When working in a Windows and Citrix environment, things can get a little complicated. It’s not super complicated, but just enough when a simple setting change makes all the difference in when a profile is copied locally or to a remote location. Allow me to explain using my history of profiles.
Up until virtual desktops were deployed at work, all profiles were local. Anyone who logged onto another machine, had no files, and no appdata. This was perfectly fine since we had the idea that each person pretty much had their own computer. Well, introduce XenDesktop 5, with no PvD and randomly pooled desktops. In this case, you must enable folder redirection or use Citrix Profile Manager. After some issues, we went with folder redirection via GPO. This worked fine for the most part, except everything was redirected. EVERYTHING. This caused conflicts with appdata and link folders when applications installed stuff to them. Now after this had been in place for a year or so, I come into the picture and decided to rebuild the virtual environment from the ground up. New folder redirection scheme, new file server, etc. I introduced folder redirection as well. Only I redirected only part of the profile
- Desktop (Because local government employees like sticking large files on the desktop instead of an organized folder)
That was it. The reasoning behind no redirecting appdata was simple. We are small enough, we do not need to do this, and it can and will conflict with other computers down the road. It is nice because a lot of data transfers nicely, but has the potential to be disastrous.
Anyone who has configured folder redirection knows that is user based. I knew that when I first set it up, and it caused me some grief. Our AD environment was setup to be organized as best as possible. Servers, physical machines, virtual machines, and employees all got their own OU’s that allowed me to assign proper policies on a very detailed level. The employee structure when something along the lines of building->department->user sections. Since our structure as a city was set up based on buildings. we don’t have accountants in the police department and public works. They are in one location, which makes our structure very easy to set up. So under each department(if configured with virtual desktops) was a OU for folder redirection. This effectively split up our users. No problem really, they are already organized under their department OU. The problem is when a user with folder redirection logs onto another computer. For the most part, their profile is directed just fine, and it works. In cases with laptops, and computers with slow connections, such as VPN’s, it makes management a nightmare. So I went ahead and tried to find a solution, which involved pulling a WMI request for if the computer was a server (for worker servers) or a laptop. If it was, overwrite their policy for redirected profile and assign a local one. This pretty much double the login time. We kept this policy in place for a number of months until recently I have been getting fed up with some weird issue that kept copying my redirected profile to a local one, and removing it from the server. I finally began to research other options.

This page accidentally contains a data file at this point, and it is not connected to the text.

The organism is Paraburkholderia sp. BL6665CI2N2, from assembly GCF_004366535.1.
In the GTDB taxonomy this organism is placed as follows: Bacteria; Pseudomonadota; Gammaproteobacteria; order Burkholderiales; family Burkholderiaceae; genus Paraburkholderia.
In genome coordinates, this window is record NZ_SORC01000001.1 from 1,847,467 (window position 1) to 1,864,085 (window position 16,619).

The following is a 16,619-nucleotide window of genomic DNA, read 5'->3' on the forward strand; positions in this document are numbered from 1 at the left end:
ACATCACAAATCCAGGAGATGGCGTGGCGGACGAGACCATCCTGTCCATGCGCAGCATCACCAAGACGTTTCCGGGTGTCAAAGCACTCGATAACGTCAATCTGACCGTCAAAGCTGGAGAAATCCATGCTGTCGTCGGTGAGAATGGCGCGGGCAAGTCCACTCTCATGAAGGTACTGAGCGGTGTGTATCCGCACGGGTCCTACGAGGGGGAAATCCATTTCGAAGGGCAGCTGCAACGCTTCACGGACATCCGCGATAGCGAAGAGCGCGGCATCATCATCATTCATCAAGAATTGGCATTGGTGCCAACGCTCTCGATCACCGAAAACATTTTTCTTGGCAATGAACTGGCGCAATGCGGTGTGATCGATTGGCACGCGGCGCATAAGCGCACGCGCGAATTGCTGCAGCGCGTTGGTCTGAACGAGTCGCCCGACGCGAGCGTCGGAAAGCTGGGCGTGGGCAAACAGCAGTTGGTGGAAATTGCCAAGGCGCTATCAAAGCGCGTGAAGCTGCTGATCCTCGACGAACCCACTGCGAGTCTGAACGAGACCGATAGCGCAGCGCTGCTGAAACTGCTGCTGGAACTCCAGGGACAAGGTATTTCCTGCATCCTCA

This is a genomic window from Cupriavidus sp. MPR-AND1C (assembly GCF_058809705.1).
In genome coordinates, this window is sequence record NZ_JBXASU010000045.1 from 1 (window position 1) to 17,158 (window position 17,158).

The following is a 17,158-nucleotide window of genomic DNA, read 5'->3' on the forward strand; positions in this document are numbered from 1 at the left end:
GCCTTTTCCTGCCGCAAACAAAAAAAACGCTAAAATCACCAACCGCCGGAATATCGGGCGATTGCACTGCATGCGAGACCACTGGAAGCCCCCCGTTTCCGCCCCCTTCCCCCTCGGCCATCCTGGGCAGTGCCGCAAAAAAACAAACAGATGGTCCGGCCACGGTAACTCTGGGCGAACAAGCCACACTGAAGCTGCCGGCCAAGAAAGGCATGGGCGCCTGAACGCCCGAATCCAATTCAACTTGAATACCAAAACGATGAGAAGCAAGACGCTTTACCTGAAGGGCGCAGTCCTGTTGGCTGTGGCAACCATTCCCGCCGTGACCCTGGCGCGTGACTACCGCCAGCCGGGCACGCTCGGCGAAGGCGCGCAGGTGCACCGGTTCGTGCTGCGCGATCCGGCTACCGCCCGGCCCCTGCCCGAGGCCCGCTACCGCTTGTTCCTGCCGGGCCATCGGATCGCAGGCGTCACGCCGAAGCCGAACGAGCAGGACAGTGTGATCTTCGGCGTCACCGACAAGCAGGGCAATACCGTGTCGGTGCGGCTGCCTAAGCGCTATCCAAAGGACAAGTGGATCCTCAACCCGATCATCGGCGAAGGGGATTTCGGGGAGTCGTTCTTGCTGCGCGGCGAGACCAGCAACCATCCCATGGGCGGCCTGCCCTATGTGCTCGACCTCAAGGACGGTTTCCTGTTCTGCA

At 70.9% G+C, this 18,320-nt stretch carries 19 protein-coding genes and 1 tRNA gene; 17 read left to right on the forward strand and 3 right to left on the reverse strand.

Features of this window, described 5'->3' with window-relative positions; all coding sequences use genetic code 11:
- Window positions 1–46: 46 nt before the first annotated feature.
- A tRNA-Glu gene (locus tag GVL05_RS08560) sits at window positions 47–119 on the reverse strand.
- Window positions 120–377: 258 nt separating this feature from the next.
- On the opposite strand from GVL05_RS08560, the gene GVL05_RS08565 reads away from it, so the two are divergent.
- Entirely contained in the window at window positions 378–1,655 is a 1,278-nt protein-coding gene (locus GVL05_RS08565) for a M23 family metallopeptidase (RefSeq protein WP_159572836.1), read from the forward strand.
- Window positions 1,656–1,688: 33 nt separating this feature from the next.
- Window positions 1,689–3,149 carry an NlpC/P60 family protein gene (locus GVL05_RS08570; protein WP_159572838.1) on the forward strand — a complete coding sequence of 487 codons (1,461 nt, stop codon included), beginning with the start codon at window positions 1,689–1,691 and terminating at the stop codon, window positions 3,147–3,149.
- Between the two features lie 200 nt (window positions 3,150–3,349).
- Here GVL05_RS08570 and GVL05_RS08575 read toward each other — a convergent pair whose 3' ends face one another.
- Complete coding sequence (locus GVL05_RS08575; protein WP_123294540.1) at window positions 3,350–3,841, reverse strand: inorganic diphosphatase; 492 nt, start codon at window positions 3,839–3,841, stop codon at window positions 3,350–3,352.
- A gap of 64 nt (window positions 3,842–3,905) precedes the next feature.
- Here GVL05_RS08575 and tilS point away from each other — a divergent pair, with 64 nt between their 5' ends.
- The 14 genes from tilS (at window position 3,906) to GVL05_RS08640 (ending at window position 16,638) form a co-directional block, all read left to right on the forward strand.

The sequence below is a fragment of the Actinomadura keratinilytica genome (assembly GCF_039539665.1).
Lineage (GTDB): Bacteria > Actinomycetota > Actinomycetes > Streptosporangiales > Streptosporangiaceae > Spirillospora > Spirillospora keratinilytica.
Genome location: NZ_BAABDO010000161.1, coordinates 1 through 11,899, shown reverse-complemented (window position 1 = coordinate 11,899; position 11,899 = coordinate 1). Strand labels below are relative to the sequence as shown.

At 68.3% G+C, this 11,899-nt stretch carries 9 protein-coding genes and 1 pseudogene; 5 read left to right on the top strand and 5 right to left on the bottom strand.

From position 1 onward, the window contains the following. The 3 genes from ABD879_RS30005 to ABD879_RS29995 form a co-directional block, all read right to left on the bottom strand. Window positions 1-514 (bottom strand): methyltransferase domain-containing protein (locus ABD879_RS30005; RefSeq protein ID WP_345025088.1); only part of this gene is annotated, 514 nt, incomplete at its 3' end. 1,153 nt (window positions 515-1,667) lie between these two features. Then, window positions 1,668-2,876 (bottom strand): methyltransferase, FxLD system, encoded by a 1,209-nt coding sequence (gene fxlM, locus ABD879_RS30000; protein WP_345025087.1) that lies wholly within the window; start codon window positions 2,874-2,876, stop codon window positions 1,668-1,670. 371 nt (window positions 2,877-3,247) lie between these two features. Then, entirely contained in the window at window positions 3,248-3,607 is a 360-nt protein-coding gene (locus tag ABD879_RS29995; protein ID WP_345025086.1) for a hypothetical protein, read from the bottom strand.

Well I found something that works perfectly for our company. Folder redirection based on computers. Now, before you ask yourself, isn’t this what he did before? Well… it kind of is, but this one is a lot better. I’ll explain.
Using the power of GPO loopback, I can assign user options to anyone who logs onto a computer. Can you see where I am going from here? Basically, if any user logs onto a computer that has folder redirection enabled (App servers and virtual desktops) then give them a redirected profile. While this does now make two profiles in some cases, it is way easier to manage than hunting down a lost profile that has been copied to a local machine. In addition, over time, desktops may have folder redirection enabled by default. This will allow for even better integration. But for the time being, it allows me to have tight control on which machines can get redirection and which ones cannot. obviously Windows tablets and laptops need local profiles (because I do not like offline files) and simply need to be in an OU that does not allow folder redirection. What makes it better is when John Doe wants to use Suzanne’s laptop, he won’t get redirected either.
All in all, this choice has helped me un-clutter my AD environment and improve login times. It gives me a better degree of control on when profiles are redirected and when they are not. While this solution is not for everyone, it works for me, and I think we will continue to use it.